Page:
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Financial Crimes Against the Elderly

Financial Crimes Against the Elderly: Guides & Reports >> Resources

Fighting Financial Fraud: How to Shield Yourself from Swindles
Federal Deposit Insurance Corporation (FDIC), Spring 2003.
A special FDIC report to help consumers defend against an array of scams involving checks, credit cards, ATMs, the Internet and other bank products and services.

Financial Abuse Specialist Team Video (F.A.S.T.)
Office for Victims of Crime (OVC), August 2002.
This 30-minute video from the Office for Victims of Crime highlights financial crime against the elderly and features the work of Santa Clara County's Department of Aging and Adult Services, which created a Financial Abuse Specialist Team (F.A.S.T.) that has been nationally recognized for its work fighting elder financial abuse. The video educates viewers on all aspects of elder financial fraud and serves as a template for agencies interested in creating a F.A.S.T. team in their own communities. (NCJ 198153)

Financial Crimes Against the Elderly
Office of Community Oriented Policing Services (COPS), August 2004.
This Problem Oriented Policing guide describes the problem of financial crimes committed against the elderly and their risk factors. It identifies a series of questions to help you analyze your local problem, and reviews responses to the problem and describes the conditions under which they are most effective.


The following documents are only available through the National Criminal Justice Reference Service (NCJRS) library. To obtain them, go to the NCJRS library and enter the document’s NCJ number into the search page.

Introducing a Framework for Defining Financial Abuse of the Elderly
Department of Health and Human Service (HHS), 1996
This article, originally published in the Journal of Elder Abuse and Neglect, offers a framework for identifying financial abuse of the elderly. That includes the characteristics of the older person that suggest vulnerability to abuse; the nature of the relationship between the suspected wrongdoer and the older person; the outcomes and interests served by the relationship; and the type of influence used by the suspected wrongdoer. (NCJ 167053)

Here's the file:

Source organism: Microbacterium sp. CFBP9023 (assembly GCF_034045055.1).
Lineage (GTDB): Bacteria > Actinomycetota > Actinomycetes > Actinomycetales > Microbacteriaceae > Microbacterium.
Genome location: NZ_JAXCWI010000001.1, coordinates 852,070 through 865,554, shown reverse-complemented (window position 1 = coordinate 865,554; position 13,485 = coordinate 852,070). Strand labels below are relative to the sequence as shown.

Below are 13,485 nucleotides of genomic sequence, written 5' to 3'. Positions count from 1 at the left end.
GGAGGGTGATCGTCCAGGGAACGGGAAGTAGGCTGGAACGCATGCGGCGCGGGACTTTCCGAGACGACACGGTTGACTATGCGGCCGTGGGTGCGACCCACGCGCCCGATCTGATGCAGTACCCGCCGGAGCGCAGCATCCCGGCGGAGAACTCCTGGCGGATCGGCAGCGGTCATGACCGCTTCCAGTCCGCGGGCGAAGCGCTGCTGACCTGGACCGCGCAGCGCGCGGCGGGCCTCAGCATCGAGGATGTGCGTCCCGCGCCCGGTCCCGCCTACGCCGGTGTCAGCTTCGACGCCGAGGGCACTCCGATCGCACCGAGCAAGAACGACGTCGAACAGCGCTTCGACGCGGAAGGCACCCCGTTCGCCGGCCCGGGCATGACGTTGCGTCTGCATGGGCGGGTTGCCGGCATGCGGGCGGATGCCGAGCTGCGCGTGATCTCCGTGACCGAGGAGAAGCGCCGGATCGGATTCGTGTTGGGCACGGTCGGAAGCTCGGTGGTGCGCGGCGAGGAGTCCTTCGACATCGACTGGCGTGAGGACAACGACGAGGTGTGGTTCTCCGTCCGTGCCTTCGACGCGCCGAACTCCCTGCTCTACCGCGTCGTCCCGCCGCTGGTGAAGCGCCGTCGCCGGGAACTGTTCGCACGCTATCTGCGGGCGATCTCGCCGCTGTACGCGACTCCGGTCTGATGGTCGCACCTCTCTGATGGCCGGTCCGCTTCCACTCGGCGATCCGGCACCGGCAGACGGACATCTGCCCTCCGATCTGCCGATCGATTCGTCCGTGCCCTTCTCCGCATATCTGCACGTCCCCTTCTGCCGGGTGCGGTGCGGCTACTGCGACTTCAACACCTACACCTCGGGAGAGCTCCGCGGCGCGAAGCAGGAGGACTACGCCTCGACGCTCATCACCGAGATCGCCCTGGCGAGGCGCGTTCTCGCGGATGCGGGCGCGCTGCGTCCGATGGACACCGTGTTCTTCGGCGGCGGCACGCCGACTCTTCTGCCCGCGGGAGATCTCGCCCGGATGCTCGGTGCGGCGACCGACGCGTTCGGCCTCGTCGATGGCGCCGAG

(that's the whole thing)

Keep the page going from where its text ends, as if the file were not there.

Older People and Consumer Fraud 
Australian Institute of Criminology (AIC), June 2001. 
This paper reports on data from a large Australian survey of older persons' criminal victimization, with attention to older peoples' risk of being victimized by consumer fraud. The focus on fraud in this paper pertains to consumer victimization that may occur when someone is selling something or delivering services. It includes such areas as commercial transactions (telemarketing, Internet sales, door-to-door sales, and mail orders); home repairs and home construction; buying and servicing vehicles; and financial transactions. (NCJ 190955)

Telemarketing Fraud and Older Americans: An AARP Survey
AARP, 1996
This 1995 survey, sponsored by the American Association of Retired Persons (AARP) and based on interviews with 745 telemarketing fraud victims who were 50 years of age and older, found that older victims were more frequently victimized by telemarketing fraud than younger people. (NCJ 164400)

Victimization of Persons by Fraud
National Institute of Justice (NIJ), January 1995
This article presents the results of a survey of the victimization of persons by personal fraud, defined as the deliberate intent to deceive with promises of goods, services, or other financial benefits that in fact do not exist or were never intended to be provided. The article contains data based on a national telephone survey involving a representative probability sample of 1,246 respondents aged 18 and older.

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